By: Bill Schammert
At 1520 Van Dorn Street, it's an open house one year in the making, but this makeover is coming from some of the unlikeliest of builders.
"You get a bunch of inmates and you don't think it'll turn out this good, but it's beautiful," John Horst said.
For the last 10 years, Horst has been defined by his past; serving a 22-year sentence for taking another life.
But, for the last six months, he has learned to define himself by a future he once thought was lost.
"It's overwhelming to an extent, because when you do so much time, you lose hope, you start to think you won't get that second chance."
Horst is one of 10 inmates that helped rebuild the home that less than a year ago was abandoned, then demolished.
In partnership with Prairie Gold Homes, inmates are given a chance to get out of the corrections center, take classes and receive hands on job site training for when they're released.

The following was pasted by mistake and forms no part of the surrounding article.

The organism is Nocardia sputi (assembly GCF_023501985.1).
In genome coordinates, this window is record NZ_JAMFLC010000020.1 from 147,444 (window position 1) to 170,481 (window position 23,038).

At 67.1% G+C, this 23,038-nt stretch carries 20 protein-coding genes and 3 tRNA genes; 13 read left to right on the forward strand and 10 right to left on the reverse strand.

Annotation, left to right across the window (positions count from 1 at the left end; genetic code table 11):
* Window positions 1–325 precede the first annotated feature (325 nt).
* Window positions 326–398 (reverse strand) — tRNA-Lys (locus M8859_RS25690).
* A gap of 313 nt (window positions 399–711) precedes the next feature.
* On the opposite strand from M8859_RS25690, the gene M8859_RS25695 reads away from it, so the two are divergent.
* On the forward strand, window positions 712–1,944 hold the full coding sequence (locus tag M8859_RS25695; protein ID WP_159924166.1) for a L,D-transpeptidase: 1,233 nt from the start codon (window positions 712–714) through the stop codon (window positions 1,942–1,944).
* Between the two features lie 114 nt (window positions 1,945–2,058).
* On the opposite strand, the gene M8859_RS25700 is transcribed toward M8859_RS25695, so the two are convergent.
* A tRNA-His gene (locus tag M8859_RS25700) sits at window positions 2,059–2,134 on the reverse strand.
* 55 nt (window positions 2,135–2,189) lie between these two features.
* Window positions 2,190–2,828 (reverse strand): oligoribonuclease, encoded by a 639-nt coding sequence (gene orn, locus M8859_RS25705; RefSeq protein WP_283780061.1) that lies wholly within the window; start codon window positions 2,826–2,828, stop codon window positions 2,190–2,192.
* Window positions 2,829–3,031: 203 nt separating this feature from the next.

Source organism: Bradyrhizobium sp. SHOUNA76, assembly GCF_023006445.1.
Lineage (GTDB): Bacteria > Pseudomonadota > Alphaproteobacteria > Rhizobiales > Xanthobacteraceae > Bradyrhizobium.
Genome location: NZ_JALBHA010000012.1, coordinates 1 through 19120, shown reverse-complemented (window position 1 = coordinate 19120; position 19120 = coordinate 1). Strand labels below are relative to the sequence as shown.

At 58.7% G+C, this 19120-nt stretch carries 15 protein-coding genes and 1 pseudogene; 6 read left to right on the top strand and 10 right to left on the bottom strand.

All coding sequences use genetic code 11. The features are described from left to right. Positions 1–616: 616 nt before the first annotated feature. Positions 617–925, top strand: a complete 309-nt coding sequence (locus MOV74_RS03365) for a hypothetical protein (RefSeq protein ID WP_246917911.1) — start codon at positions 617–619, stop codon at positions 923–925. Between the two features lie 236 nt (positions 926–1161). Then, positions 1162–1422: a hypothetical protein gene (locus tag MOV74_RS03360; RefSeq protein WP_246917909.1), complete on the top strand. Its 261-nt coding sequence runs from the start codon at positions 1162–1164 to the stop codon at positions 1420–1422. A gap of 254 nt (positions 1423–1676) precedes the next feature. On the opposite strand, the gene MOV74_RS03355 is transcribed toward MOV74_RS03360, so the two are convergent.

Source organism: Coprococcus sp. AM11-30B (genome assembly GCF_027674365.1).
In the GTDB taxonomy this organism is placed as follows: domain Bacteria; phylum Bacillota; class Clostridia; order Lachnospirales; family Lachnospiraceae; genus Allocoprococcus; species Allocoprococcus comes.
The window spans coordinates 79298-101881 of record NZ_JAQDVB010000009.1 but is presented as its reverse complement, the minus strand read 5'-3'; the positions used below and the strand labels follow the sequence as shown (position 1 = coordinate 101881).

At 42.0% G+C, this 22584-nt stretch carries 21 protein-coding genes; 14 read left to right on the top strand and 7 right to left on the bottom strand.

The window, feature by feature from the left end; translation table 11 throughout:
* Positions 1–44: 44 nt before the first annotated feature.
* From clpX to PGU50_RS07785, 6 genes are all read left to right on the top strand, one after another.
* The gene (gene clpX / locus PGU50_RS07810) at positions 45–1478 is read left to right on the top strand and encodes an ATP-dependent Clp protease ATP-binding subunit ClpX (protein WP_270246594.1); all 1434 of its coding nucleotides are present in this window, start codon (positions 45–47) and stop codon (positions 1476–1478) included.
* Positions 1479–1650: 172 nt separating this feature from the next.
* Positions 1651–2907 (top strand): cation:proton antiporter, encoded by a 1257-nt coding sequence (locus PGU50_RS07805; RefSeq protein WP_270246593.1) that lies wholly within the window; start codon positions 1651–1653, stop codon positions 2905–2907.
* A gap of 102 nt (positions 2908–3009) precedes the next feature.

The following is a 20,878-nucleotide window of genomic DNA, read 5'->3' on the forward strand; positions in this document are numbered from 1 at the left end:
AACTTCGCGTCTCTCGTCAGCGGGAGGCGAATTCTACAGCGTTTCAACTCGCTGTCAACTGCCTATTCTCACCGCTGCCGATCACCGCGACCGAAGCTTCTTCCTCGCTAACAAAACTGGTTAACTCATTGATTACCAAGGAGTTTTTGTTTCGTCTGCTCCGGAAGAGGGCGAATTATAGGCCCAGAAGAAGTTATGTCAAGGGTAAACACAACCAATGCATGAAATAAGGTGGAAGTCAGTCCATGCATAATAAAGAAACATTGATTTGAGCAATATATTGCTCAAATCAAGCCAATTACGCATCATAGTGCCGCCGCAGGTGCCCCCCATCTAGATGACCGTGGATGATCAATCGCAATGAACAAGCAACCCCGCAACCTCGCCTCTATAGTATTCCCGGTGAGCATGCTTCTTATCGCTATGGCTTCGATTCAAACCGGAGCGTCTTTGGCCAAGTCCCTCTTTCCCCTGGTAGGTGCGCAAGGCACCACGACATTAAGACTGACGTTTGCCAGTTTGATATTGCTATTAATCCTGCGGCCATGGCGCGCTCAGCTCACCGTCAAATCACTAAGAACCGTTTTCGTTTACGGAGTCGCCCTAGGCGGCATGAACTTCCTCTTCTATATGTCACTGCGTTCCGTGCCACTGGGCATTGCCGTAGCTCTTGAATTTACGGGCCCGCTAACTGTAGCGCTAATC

"It gives us a chance to give back to the communities and be a positive influence, where previously we had been negative in the past," Horst said.
It's part of the "Rescue Program" put on by Lincoln's Urban Development Department. The program has now redeveloped 26 blighted homes in the last three years using federal stimulus money.
In some of those cases, the city partners with companies like Prairie Gold Homes, other times they use NeighborWorks or Habitat for Humanity.
Urban Development Director, Dave Landis, says the tax value on those homes has increased 500-percent.
"And in every one of them, a single family, low to moderate income, who takes a great deal of pride in the homes," Landis said.
The homeowners, who do pay for the homes, are given extensive training on how to manage a new house, including a mortgage payment.
As for Horst, he says he plans to keep building these types of homes through the Prairie Gold Homes program. Once out, he hopes to open up his own construction company.
"I'll have a chance to show who I truly am and be judged by my character, not by my crime."